If you wish to visit the Parliament go to the visitorscenter, buy your ticket and arrive in the lobby at the given time. Remeber your passport! At the given time a guide will arrive and you will go through security (like at the airport). From here the tour of 45 minutes begins. It is very efficient, and there is no time for questions or variations. I found it very disappointing. The Budapest ZOO is nice and big. It is modern and you get close to the animals. In one end of the zoo, there is an amusement park, which is included in the price. You can spend a whole day at the zoo this way. If you go and get hungry, try out Bagolyvar (the owl castle) in the zoo.  It is the cheaper alternative to Gundel (one of the best restaurants in Budapest).

Hop-on hop-off-busses are very popular, and there are staff selling tickets everywhere. There are at leat 4 different kinds (red, brown, blue and green. Possibly more). If you want to go, choose the green.The ticket is valid for 48 hours and you get a free boat trip on The Danube. The blue busses does not have enough busses to be of any use, and the guides are of a varying quality. The brown busses have a roof, which quite often are too hot! The green have a lot of busses, and have been voted the best for 3 years.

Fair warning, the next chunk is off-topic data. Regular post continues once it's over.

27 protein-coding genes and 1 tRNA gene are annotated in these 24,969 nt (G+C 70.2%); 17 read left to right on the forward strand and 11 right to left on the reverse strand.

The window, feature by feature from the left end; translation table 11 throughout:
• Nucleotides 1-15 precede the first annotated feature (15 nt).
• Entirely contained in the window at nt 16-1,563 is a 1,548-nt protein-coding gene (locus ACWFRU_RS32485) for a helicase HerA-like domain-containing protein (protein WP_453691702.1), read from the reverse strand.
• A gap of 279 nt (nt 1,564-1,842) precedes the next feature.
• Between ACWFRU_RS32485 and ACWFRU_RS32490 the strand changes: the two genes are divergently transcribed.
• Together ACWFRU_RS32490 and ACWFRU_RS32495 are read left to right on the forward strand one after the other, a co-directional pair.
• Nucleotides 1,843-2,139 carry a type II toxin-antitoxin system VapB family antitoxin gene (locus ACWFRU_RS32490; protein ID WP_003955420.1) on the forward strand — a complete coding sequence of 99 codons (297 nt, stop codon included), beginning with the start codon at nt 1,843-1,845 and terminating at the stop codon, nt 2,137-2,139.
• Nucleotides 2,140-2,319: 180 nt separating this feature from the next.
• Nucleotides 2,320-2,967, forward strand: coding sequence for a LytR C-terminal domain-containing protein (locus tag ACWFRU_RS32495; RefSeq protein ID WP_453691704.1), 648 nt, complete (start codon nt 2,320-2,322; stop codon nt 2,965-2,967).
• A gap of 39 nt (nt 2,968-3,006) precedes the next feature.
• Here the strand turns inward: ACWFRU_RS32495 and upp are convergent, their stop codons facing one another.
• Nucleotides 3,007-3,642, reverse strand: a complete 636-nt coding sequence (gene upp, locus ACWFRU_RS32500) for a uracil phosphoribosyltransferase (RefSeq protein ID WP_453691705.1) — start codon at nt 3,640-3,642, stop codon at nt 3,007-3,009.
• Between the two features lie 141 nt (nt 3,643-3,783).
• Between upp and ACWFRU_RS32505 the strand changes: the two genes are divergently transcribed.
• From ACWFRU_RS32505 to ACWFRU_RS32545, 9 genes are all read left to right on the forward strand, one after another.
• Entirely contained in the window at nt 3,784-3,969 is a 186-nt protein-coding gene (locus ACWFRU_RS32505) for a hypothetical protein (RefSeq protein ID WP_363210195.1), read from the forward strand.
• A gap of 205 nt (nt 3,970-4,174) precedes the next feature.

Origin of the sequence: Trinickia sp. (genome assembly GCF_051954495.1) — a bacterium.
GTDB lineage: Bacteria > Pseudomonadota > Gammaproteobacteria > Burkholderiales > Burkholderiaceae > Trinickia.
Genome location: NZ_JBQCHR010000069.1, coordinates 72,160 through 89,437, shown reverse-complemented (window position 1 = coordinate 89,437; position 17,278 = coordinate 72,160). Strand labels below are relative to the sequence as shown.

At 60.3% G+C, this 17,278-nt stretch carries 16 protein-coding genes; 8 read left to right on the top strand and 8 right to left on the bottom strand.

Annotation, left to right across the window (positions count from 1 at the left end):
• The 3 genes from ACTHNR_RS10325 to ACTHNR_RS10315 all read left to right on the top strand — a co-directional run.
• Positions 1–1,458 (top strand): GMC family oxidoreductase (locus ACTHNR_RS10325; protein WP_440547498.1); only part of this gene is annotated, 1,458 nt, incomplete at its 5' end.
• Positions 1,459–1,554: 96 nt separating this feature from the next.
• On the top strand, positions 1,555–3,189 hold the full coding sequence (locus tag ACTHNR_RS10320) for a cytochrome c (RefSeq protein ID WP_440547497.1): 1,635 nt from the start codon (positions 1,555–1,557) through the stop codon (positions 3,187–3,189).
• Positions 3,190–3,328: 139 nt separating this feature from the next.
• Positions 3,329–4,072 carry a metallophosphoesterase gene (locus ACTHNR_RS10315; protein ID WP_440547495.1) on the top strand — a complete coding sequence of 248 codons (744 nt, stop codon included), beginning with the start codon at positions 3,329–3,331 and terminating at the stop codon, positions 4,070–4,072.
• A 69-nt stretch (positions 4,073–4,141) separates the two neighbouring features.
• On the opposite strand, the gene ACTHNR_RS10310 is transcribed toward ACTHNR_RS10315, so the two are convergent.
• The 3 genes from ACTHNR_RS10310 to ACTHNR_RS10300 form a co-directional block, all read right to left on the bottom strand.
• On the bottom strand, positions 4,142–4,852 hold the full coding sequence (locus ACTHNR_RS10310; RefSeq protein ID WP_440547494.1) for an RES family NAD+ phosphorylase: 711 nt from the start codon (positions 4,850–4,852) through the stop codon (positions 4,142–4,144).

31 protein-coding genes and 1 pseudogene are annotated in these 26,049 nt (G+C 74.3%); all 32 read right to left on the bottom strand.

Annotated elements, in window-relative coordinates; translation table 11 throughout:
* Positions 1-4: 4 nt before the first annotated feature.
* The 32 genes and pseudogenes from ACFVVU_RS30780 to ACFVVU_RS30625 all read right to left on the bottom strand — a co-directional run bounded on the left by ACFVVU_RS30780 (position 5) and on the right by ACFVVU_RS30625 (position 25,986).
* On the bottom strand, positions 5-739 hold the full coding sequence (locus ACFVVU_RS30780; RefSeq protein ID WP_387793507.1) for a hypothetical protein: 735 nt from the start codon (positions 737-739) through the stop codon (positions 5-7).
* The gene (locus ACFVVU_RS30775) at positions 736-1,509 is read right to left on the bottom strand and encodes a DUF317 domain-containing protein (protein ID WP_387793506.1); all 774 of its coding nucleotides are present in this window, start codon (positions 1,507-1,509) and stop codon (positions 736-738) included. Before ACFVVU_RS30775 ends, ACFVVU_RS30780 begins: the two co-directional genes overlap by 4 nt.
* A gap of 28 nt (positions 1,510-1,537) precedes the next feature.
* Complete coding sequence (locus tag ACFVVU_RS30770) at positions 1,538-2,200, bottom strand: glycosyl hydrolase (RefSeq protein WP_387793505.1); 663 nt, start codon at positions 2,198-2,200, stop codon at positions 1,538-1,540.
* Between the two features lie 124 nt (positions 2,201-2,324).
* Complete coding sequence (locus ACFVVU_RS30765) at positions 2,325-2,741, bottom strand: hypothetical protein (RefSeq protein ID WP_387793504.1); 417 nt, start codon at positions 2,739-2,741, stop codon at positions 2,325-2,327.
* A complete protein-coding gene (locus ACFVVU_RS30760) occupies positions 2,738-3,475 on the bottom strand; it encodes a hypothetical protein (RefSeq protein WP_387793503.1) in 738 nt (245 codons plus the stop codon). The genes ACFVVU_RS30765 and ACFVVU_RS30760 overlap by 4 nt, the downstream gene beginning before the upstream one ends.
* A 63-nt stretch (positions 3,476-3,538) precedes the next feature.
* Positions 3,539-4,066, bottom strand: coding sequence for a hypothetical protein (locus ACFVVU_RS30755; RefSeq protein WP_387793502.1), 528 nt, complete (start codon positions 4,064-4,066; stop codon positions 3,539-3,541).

Public transportation is easy to use. You can buy tickets in the stations. You pay by stops, and 3 stops is maximum price.3 or 6 stops is the same price. It is also possible to buy tickets for 24, 48 or 72 hours. Tickets are for both metro, tram and bus. You can get a map showing all the routes at the tourist office. Tram no. 2 runs along the Danube and is both practical and beautiful, if you need to visit the parliament, the market halls and the bridges if you want to cross the Danube. Bus no. 16 takes you to the castle, the Matthias church and the Fisherman’s Bastion. It’s a small blue bus by Deak F. Ter i the center.

Opera Metro Station

The water tastes of chlorine, so you might want to buy water bottles.  Public toilets are nice and clean. The use them you pay 150-200 forint to the cleaning staff. The toilets are quite small.

Remember to give a tip to the porter when you arrive at your hotel, and leave 500-1000 forint to the cleaning lady as well. Their wages are very low.

If anything is missing let me know!

Read about my trip to Iceland